The next step was removing the shims and inserting backer rod into the space between the window and the frame. We put the join at the top because it’s the weakest point in the system and water will collect at the bottom instead of the top. We used the fat side of a shim to push the backer rod ½” back from the interior wall surface.

Next we applied a continuous bead of AirDam around the window and tooled it to create an hourglass shape. Voila! A window installed.

(By the way, each of the R-Guard products has a distinct viscosity appropriate to it’s intended use. The Fast Flash reminds me of frosting. The AirDam is just like marshmallow cream!)

Laura and Eric installing the arched window jamb

Laura and Eric installing the arched window jamb

Once we’d done one of My Kitchen Windows the other one went in quickly. Then we turned our attention to My Arched Window. This one took a little more finessing. Luckily, My Arched Window Jamb was built by Dan, a talented finish carpenter. (More about that in a forthcoming blog post!) We started out by inserting the arched jamb in the opening and securing it in place with five screws: one in each of the legs, one at the top, and one on each side where the window starts to curve. Then we hoisted the window sashes into place and screwed them onto their hinges.

Next we fine-tuned the window by tightening and loosening screws just a smidgeon until the window was trued in its jamb. The process reminded me of tuning an instrument and it reminded Laura of truing a bike wheel. Once the window was swinging nicely and the reveals were satisfactory, we installed backer rod around it. The gap was larger here (better too big than too small though!) By now Julie had arrived and Laura switched back to working on her siding. While Eric was installing My Beautiful Arched Door, Julie helped me braid three strands of backer rod together and insert it into the gap. I ran a bead of Air Dam along each edge and let it skin over since this is a larger gap to fill and I decided it would be best to do it in two phases.

my red, white, and blue

my red, white, and blue

I glanced up at the window at one point and realized that I had my own red, white, and blue. My window is painted burgundy but the jamb hasn’t been painted on the interior yet, so it’s still white. And, of course, the painters tape is blue. This little house will give me freedom and independence, so it seemed fitting to celebrate the installation of My Arched Window, since my tiny house started with this window!

Installing the windows is always one of my favorite parts of a build, but getting the windows in was especially exciting for me because the roof had taken so long to get dried in. (See Plan F: Take 2 for more on that!) I hadn’t installed the windows because it was nice to have the openings while working on the roof. So putting the windows in felt like a reward. Besides, they’re just plain beautiful!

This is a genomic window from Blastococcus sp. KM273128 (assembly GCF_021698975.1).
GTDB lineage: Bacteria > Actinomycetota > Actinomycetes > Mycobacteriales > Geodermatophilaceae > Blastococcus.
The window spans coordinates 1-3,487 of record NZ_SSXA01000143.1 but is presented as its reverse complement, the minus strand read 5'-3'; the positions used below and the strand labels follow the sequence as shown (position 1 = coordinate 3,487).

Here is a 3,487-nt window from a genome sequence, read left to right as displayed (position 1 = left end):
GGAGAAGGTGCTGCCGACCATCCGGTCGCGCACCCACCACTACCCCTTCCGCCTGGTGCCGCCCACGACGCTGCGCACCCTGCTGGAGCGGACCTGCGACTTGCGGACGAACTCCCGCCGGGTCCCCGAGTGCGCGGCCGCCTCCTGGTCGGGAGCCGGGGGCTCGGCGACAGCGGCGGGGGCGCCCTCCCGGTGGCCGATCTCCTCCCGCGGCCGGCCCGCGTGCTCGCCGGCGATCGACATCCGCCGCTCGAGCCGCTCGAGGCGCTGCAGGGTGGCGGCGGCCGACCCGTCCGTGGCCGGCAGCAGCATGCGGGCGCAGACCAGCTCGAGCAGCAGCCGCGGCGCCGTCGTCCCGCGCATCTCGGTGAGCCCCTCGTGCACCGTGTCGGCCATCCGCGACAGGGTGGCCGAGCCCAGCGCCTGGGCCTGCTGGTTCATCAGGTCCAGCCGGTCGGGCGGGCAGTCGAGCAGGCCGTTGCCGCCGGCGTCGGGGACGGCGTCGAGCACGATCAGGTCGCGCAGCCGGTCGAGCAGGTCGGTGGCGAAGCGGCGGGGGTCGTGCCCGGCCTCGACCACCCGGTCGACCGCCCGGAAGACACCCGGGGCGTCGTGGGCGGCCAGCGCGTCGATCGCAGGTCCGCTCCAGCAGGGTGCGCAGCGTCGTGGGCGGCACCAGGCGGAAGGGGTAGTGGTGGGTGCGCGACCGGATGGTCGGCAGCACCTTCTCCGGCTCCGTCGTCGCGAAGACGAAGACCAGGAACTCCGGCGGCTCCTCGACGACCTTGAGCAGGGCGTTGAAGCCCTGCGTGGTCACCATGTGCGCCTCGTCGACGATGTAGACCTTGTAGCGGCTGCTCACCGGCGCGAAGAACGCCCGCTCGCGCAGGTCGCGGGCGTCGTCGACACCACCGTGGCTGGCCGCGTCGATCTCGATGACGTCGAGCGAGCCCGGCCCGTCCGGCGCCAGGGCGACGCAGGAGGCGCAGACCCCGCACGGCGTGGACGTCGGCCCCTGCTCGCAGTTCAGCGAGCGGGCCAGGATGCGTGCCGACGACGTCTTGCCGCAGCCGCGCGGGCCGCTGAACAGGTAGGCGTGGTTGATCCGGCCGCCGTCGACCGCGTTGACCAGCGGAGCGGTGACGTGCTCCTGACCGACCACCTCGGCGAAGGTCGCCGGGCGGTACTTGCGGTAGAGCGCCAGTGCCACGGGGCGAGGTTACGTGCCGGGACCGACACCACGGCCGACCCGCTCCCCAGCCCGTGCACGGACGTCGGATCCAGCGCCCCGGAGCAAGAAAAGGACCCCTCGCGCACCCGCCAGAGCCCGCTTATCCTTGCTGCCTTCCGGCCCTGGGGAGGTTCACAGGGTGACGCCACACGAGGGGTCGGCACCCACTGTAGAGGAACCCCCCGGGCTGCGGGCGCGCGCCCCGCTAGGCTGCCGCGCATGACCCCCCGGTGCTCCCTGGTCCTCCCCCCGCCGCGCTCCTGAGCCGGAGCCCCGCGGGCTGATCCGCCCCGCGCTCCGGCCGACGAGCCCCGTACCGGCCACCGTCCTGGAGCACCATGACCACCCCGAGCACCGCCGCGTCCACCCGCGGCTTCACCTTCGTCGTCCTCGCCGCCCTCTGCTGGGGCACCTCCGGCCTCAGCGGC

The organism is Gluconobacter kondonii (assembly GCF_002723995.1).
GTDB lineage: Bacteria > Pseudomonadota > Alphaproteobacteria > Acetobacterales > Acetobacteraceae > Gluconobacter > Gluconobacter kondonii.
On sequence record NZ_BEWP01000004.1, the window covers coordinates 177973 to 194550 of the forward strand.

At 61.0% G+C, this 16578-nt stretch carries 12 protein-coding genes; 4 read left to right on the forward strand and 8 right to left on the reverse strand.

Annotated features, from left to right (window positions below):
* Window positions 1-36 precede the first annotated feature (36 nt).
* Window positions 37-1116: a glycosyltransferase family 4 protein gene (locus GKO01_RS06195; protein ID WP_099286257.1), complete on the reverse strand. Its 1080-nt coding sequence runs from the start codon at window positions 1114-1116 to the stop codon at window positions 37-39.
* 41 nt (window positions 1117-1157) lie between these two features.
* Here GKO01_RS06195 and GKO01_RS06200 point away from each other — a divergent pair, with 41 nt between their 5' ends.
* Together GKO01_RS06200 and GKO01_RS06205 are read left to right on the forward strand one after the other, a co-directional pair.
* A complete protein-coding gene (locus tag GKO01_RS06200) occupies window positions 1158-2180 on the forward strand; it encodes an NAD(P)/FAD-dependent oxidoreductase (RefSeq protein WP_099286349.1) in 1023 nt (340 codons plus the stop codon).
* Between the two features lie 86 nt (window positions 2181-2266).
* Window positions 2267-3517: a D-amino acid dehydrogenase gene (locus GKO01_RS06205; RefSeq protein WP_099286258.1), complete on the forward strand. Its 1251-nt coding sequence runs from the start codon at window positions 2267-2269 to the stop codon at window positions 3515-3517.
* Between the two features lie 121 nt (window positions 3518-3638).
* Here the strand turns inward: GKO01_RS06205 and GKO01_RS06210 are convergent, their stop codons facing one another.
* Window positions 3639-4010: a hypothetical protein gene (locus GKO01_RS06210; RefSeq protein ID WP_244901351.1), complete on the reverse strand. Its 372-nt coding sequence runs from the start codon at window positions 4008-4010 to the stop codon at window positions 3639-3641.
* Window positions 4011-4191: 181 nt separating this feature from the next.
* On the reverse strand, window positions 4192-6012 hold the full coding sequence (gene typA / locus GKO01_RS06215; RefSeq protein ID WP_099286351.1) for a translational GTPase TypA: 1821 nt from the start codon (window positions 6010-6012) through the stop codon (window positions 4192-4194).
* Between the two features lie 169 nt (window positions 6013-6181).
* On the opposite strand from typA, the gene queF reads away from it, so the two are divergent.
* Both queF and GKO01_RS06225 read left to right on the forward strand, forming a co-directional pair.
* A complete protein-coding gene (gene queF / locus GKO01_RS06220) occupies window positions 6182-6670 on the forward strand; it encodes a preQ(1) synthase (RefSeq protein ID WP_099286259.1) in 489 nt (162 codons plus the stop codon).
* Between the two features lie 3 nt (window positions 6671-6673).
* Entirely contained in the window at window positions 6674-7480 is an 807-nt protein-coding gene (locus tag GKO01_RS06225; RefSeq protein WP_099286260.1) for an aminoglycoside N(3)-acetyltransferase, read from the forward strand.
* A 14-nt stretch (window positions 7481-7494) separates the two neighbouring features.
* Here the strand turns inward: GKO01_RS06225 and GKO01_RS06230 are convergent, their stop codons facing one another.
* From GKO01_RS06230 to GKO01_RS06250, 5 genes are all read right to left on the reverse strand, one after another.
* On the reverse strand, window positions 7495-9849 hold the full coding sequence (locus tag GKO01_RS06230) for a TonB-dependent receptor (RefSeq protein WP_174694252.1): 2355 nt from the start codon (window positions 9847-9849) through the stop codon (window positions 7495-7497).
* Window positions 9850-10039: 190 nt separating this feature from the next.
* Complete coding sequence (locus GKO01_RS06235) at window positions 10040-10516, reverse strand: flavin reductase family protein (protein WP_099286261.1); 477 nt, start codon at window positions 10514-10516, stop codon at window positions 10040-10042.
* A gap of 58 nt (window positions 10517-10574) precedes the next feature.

After Eric headed out Julie and I helped Laura with her siding for a couple hours and then headed to a great Fourth of July cook out. I couldn’t be happier with my own version of red, white, and blue!

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Sheathing My Vardo Roof

Jesse in the skylight box

Jesse in the skylight box

Yesterday the carpenters came out of the woodwork! (This is a good thing, by the way. Wouldn’t be so good if it were carpenter ants, but carpenters coming out of the woodwork is magically good!)

I had just pulled out all the tools we’d need to sheath my roof and I was untarpping the house (for the last time!) and waiting for Kenny to show up when Tony and Aline arrived. They’ve stopped by a few times now to check on my progress and they’ve helped with My Vardo Rafter Raising and Making Ends Meet, too. I hadn’t heard anything from them about helping yesterday. So I hollered out “Hey, did you guys come by for a status update?”

“Nope, we’re here to help!” Tony said.

“And we brought snacks!” said Aline.

Now THAT, my friends, was music to my ears. I was thrilled!

(And what’s better? These people. These people are going to be my neighbors! More on that to come…)

Aline cutting insulation

Aline cutting insulation

So we got to work. We pulled out the sheets of ½” plywood and checked them to determine right side up (the side with fewer holes to fill!) We’d already put the first sheet up during the Tiny House Mixer, which you can read about in Sidestepping with Siding. So we measured for the second sheet and cut it with a circular saw. We were just about to put it up when Kenny arrived. Together we hefted the plywood onto the roof and marked our rafter lines with a chalk line. Then we fastened the sheathing to the rafters with 4” GRK fasteners (one of my new favorite tools!) When my co-workers Evan and Jesse showed up, we really hit our stride. Kenny has worked in commercial roofing, Jesse is a carpenter, Evan does rigging on the side, and Tony and Aline built a tiny house. This was the perfect crew to have helping me sheathe my vardo roof!

Tony & Kenny applying Cat 5 to roof

Tony & Kenny applying Cat 5 to roof

We took a break for fish tacos and horcata at Super Burrito Express, one of my favorite St. John’s lunch spots. And then we went back to work, finishing the insulation at the ends of the skylight box and getting the last of the sheathing up. In the evening Kenny and Tony put the first coat of Cat 5 from the Prosoco R-Guard system on the roof. I’ll do another layer first thing Friday morning.